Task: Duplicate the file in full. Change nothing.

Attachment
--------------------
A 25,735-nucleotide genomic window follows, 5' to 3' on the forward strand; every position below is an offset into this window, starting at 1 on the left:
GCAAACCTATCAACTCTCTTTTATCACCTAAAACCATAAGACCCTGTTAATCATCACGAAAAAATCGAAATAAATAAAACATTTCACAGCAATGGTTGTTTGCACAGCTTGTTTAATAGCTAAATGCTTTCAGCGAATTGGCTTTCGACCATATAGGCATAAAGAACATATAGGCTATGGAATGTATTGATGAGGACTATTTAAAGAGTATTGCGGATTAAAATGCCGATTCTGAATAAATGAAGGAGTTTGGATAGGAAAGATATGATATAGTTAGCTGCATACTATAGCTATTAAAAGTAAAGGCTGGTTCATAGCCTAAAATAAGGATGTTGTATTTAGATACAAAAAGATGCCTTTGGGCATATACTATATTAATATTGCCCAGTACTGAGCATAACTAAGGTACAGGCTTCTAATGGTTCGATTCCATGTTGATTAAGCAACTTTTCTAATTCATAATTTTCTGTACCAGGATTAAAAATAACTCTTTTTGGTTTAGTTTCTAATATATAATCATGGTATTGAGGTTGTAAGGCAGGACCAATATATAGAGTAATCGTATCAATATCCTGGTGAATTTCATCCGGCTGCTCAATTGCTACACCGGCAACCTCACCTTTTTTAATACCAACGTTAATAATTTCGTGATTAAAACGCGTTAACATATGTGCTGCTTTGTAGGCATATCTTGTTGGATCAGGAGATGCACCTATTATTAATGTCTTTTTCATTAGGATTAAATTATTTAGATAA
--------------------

A 25,735-nucleotide genomic window follows, 5' to 3' on the forward strand; every position below is an offset into this window, starting at 1 on the left:
GCAAACCTATCAACTCTCTTTTATCACCTAAAACCATAAGACCCTGTTAATCATCACGAAAAAATCGAAATAAATAAAACATTTCACAGCAATGGTTGTTTGCACAGCTTGTTTAATAGCTAAATGCTTTCAGCGAATTGGCTTTCGACCATATAGGCATAAAGAACATATAGGCTATGGAATGTATTGATGAGGACTATTTAAAGAGTATTGCGGATTAAAATGCCGATTCTGAATAAATGAAGGAGTTTGGATAGGAAAGATATGATATAGTTAGCTGCATACTATAGCTATTAAAAGTAAAGGCTGGTTCATAGCCTAAAATAAGGATGTTGTATTTAGATACAAAAAGATGCCTTTGGGCATATACTATATTAATATTGCCCAGTACTGAGCATAACTAAGGTACAGGCTTCTAATGGTTCGATTCCATGTTGATTAAGCAACTTTTCTAATTCATAATTTTCTGTACCAGGATTAAAAATAACTCTTTTTGGTTTAGTTTCTAATATATAATCATGGTATTGAGGTTGTAAGGCAGGACCAATATATAGAGTAATCGTATCAATATCCTGGTGAATTTCATCCGGCTGCTCAATTGCTACACCGGCAACCTCACCTTTTTTAATACCAACGTTAATAATTTCGTGATTAAAACGCGTTAACATATGTGCTGCTTTGTAGGCATATCTTGTTGGATCAGGAGATGCACCTATTATTAATGTCTTTTTCATTAGGATTAAATTATTTAGATAA